I actually think it was a series of unfortunate events and not one big thing. In any event, as a result of his malfeasance he was told that he would not be allowed to go to Fright Night, which is a local Halloween Haunted House type event.
I was sitting in the basement, attempting to work, when he came in all covered in teenage pout. He flopped down on the couch that is catty-corner from my desk.
“Iwannagotofrightnightbutmomwontletmeanditsnotfair,” he said. T1 has a pretty vague understanding of what is and isn’t fair.
“Why should you be allowed to go?” I asked. “You know what you did. You’re being punished. If you had done what you were supposed to do, you wouldn’t be punished and you’d be allowed to go.”
“IsaidthatIwoulddoallofthestuffthatIwassupposedtodobutshestillwontletme,” he huffed.
“Well, of course not,” I said. “All you are doing is offering to actually do the stuff you were supposed to do in the first place. You already didn’t do it and got in trouble for it. You can’t just do now what you were supposed to do then and have everything be fine.”
“So?” he said. T2 snuck into the room and did the thing he does where he pretends to be part of the furniture. He sits quietly until the situation is ripe for him to say something in an attempt to get his brother into further trouble. T1 and I both ignored him. I then launched into an extended analogy.
“You need to do penance,” I said.
“What is that?” T1 said.
“Okay, in the Catholic Church there are sacraments. Those are important sacred rituals. There are seven of them. One of them is confession.”
“What is confession?” asked T2, his curiosity getting the better of his desire to cause chaos.
“Sometimes you do something bad. When you do, you go to a priest and do confession. That’s where you tell him whatever bad thing it is you did and god forgives you for it.”
“Anything?” asked T2.
“And you just tell it to the priest…” said T1. “What if you killed someone?”
“Doesn’t matter,” I said. “I mean…it matters if you killed someone. Don’t kill anybody.”
Oh yeah…fake dad of the year.
“But no matter what you did,” I said, “ you tell the priest and the priest can’t tell anyone. “
“Nobody?” said T1.
“Nobody,” I said. “But there is more. It’s not enough that you confess whatever you did wrong. First, you have to legitimately be sorry and feel bad about doing it, or it doesn’t count. Second, you have to perform penance.”
“What’s that?” asked T2.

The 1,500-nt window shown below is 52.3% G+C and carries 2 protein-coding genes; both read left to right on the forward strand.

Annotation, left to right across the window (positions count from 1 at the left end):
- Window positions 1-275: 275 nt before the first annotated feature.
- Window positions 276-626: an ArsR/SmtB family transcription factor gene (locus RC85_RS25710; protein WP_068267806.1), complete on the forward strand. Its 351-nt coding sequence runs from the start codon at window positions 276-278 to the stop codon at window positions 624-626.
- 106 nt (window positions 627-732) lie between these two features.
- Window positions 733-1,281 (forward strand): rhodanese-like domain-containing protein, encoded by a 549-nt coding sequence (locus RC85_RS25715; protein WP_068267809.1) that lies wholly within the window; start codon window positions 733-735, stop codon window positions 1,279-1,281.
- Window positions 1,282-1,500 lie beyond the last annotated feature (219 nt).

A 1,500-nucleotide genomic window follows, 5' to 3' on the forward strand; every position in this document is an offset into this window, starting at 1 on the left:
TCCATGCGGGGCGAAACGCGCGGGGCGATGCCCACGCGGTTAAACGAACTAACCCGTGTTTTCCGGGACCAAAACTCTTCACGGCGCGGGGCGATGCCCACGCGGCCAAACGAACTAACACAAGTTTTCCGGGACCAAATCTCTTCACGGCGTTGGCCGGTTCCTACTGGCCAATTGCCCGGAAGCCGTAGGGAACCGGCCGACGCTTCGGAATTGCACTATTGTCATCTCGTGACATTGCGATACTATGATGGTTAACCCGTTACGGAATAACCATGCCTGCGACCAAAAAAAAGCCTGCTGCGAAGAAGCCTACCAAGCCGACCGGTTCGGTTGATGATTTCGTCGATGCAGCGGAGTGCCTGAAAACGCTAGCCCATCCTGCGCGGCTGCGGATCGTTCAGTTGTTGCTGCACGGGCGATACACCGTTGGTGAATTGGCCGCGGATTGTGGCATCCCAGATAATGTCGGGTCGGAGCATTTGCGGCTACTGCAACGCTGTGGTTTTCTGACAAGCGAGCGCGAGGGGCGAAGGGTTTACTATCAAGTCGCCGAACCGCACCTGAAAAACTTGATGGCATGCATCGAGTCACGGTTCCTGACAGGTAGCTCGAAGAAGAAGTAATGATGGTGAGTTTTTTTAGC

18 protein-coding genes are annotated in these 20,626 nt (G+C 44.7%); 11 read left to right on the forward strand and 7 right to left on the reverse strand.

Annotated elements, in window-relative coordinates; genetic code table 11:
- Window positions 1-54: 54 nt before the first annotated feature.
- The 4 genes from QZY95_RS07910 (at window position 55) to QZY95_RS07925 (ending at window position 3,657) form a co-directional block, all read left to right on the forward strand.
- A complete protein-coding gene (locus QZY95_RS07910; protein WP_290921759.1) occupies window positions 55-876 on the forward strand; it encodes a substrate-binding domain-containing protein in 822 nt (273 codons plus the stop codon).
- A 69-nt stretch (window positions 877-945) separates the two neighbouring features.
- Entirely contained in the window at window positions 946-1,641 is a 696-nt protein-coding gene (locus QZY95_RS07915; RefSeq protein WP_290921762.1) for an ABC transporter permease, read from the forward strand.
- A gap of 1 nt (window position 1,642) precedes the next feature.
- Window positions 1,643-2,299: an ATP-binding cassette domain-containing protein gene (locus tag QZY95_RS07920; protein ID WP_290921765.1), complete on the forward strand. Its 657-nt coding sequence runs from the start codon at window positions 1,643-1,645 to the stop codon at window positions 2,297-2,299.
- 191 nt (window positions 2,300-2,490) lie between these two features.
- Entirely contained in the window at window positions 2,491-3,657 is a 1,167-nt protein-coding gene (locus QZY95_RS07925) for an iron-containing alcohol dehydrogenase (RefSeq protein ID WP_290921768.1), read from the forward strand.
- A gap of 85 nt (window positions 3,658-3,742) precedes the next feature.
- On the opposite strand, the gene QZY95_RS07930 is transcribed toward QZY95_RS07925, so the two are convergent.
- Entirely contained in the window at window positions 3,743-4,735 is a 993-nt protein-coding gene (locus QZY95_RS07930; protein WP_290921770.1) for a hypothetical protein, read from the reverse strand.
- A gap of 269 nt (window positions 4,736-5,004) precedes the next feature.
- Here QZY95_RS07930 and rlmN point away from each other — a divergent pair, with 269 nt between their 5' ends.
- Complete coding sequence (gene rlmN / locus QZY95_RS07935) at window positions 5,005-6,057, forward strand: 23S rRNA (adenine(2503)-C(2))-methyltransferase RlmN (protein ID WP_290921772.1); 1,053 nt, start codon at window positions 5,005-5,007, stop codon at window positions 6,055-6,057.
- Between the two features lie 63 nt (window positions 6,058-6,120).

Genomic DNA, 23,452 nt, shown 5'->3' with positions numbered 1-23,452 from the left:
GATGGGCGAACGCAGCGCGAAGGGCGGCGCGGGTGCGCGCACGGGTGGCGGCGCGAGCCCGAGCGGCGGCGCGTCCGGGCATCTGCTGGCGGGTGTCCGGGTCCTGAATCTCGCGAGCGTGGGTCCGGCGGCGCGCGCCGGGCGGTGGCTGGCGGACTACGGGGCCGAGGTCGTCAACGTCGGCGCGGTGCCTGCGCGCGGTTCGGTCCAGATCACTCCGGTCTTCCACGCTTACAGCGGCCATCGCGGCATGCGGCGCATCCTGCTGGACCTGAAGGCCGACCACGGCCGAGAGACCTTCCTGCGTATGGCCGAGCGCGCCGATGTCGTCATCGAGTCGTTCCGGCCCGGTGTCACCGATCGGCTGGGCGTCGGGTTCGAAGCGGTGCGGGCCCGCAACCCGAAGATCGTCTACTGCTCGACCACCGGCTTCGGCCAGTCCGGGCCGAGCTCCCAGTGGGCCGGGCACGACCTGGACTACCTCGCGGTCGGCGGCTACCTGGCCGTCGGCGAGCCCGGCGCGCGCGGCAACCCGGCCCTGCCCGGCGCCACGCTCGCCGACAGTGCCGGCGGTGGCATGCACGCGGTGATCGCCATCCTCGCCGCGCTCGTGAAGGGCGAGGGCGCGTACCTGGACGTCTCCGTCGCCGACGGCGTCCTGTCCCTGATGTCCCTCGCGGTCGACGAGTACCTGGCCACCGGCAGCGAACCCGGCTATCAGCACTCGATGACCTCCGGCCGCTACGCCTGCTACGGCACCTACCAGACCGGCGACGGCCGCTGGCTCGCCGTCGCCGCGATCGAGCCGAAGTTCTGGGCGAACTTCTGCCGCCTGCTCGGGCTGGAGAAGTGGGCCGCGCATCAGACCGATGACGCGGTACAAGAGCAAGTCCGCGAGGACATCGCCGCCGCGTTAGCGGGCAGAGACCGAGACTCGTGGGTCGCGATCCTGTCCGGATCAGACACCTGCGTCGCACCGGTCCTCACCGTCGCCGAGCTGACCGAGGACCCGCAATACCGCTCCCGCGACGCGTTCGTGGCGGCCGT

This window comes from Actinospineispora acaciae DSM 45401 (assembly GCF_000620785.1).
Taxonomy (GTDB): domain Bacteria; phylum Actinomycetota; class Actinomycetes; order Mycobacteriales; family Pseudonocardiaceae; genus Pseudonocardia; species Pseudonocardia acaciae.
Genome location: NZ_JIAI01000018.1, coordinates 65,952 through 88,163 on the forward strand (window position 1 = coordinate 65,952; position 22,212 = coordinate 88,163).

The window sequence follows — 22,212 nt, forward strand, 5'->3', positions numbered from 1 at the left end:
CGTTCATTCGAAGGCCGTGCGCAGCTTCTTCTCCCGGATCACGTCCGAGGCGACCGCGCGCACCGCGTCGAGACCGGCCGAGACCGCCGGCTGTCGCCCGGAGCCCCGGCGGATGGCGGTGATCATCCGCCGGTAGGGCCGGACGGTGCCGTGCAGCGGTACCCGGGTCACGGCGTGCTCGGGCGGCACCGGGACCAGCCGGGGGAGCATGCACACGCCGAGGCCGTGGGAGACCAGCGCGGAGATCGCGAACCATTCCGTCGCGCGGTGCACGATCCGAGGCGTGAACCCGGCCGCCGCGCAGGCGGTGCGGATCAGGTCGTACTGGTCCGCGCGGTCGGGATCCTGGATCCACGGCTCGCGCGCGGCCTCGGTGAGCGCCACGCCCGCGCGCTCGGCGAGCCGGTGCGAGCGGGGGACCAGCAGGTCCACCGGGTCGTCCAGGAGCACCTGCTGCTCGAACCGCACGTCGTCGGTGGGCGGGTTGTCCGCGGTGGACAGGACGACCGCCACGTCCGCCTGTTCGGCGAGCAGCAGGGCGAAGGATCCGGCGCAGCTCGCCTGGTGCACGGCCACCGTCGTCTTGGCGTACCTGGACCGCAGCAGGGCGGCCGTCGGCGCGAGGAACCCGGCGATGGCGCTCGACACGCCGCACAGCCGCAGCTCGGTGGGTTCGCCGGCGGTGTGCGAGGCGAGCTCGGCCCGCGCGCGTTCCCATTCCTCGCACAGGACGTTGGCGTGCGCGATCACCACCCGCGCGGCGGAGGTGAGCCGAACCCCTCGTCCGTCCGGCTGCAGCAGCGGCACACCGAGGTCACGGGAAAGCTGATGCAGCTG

“It’s the thing you have to do above and beyond being sorry to make up for whatever you did,” I said. “So in T1’s ‘I killed a dude’ situation your penance might be to turn yourself in.”
“TO THE POLICE?!?!” said T2, clearly surprised. T2 is not down with self-incrimination.
“Yeah,” I said. “But obviously, hopefully, most people aren’t on killing sprees. Let’s say you lied about something. You have to come clean about the lie and then do something to make up for it.”
“Okay,” said T1. “So what?”
“In this situation, T1 is the person who has done something wrong and who has to not only be sorry for it, but go above and beyond to make up for it. I guess I am the priest and the basement is church.”
“Who is mom?” asked T2.
“Mom is god.” I said. Everyone nodded.
We made a list of stuff that T1 would do for the week that would allow him, if his penance was fulfilled, to re-enter Mom’s grace and get to go to Fright Night. C agreed to his terms and I was super pleased with myself and even more so with my analogy.
The next day T1 did the easiest thing on his list for him not to do and once again was in at best purgatory if not outright no-fright-night-hell.
T2, however, apparently had some sort of revelation.
He sat in the basement, listened to me explaining some aspect of how we can all get along without killing each other, took everything in, completely twisted it around and became a fanatic. I am 100% sure this is how every religion has started.
He insists that we have “church” every night. Church is the time when we all sit together and talk about whatever it is that we did wrong that day and how we are going to make up for it. It is, according to him, the only time when we are allowed to engage in “mean talking.” T2 doesn’t like arguments.
He found my label maker and has put stickers up all around the house that say things like “Church starts at 6:00” and “Follow all the rules.” Nobody wanted to spend time in the basement, so every night now at dinner we all have to go to confession. He is insistent. Stuff gets written down. I have to make judgments that C has to approve. Torquemada had nothing on our eight year old.
Apparently I am Jesus, T2 is Paul, and our basement is the road to Damascus.
C is still god.